Progressives in Congress who are otherwise outspoken on women’s rights have remained noticeably quiet on the plight of Afghan women ever since the Taliban completed its takeover of the country more than two weeks ago.
The U.S. evacuation effort at the airport in Kabul, Afghanistan, is expected to conclude Tuesday, more than two weeks after the capital’s collapse on Aug. 15.
Roya Rahmani, who served as the first female Afghanistan ambassador to the United States until last month, said Sunday that Afghan women are “in a state of panic” over what their fate will entail once the U.S. completes its withdrawal.
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Reports on the ground paint a dire picture for Afghan women, who have generally enjoyed basic freedoms like education and employment in the 20 years since the Taliban’s ouster by U.S.-led forces.
Now that the Taliban have retaken the country, they’ve launched a propaganda campaign in efforts to rebrand themselves as modern and evolved, even offering women a place in their government as is allowed by Islamic Sharia law. Last week, a Taliban spokesman instructed women to cover their bodies and faces and to stay inside their homes, saying fighters hadn’t been trained to respect women.
While most congressional progressives have advocated for the U.S. to accept hundreds of thousands of Afghan refugees, many of them have also been silent on the fate of Afghan women and girls now that it appears many of them will be left behind. They have also declined to criticize President Biden, who just last month said a Taliban takeover was not likely and that he trusted the capacity of the Afghan military.
Rep. Alexandria Ocasio-Cortez, D-N.Y., a prolific tweeter with more than 13 million followers shared among two Twitter accounts, has declined to highlight the struggles of Afghan women on the social media platform. She did, however, co-sign a letter calling on the Biden administration to extend humanitarian parole to vulnerable refugees, including women.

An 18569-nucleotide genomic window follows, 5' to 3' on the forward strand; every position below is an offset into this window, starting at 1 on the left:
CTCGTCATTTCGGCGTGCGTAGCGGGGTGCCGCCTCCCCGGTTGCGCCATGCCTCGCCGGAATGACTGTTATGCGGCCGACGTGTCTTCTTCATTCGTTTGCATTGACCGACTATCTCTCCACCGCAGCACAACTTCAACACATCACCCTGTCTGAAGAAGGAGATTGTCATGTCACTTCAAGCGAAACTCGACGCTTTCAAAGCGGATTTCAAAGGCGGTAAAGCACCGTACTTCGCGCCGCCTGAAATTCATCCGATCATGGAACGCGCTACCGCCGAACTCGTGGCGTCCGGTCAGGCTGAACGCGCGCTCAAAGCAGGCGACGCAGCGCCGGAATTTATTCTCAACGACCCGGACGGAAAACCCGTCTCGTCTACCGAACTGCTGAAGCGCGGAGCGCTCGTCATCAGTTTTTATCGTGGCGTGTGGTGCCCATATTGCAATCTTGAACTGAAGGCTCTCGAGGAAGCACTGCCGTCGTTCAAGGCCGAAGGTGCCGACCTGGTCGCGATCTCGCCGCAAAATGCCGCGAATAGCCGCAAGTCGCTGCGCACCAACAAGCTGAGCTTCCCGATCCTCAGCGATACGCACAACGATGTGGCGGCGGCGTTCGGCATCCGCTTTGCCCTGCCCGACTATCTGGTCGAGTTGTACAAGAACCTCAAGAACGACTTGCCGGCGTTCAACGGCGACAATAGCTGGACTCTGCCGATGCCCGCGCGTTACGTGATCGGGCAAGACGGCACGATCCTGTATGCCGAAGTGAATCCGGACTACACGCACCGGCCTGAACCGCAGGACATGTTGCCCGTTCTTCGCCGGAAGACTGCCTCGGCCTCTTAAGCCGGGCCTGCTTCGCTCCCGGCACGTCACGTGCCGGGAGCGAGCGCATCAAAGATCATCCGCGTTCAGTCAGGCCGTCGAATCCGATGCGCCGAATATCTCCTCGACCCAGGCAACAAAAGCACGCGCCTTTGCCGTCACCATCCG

“We have a moral obligation to the Afghan people,” she tweeted the day after Kabul’s collapse. “The U.S. role in this crisis is indisputable. We must waste no time or expense in helping refugees safely & swiftly leave Afghanistan. We must immediately welcome them to the U.S. & provide real support as they rebuild their lives.”
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Rep. Cori Bush, D-Mo., who supported President Biden’s troop withdrawal, has offered to help Afghans seeking refuge in the U.S. but has made no specific mention of the plight of women and girls in Afghanistan.
“As we celebrate Women’s Equality Day, let’s remember that we need equity for Black women. And especially Black trans women,” Bush tweeted to her 94,000 followers on Thursday, the same day ISIS-K suicide bombers attacked the airport in Kabul, killing 13 U.S. service members and more than 170 Afghans. She tweeted later that day that her “heart breaks for all the lives lost today, and every day over the last 20 years. Endless war is never the answer.”
Rep. Ayanna Pressley, D-Mass., has also decided not to specifically mention the struggles of Afghan women. On Thursday, she tweeted to her millions of followers: “This #WomensEqualityDay, let’s recommit to building a new table that gives an equal voice to ALL women.” She tweeted earlier that she was “heartbroken” by the Kabul attack.
Sen. Bernie Sanders, I-Vt., who has a combined 27.5 million Twitter followers, has also declined to mention Afghan women since the Taliban takeover.
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“Today, we mourn the loss of the members of the U.S. military killed at Kabul Airport,” he wrote Thursday. “These soldiers played an extraordinary role in helping to evacuate over 80,000 people – Americans and Afghans. Their bravery and sacrifice will not be forgotten.”
The offices of Bush, Pressley, Ocasio-Cortez and Sanders did not respond to Fox News’ requests for comment.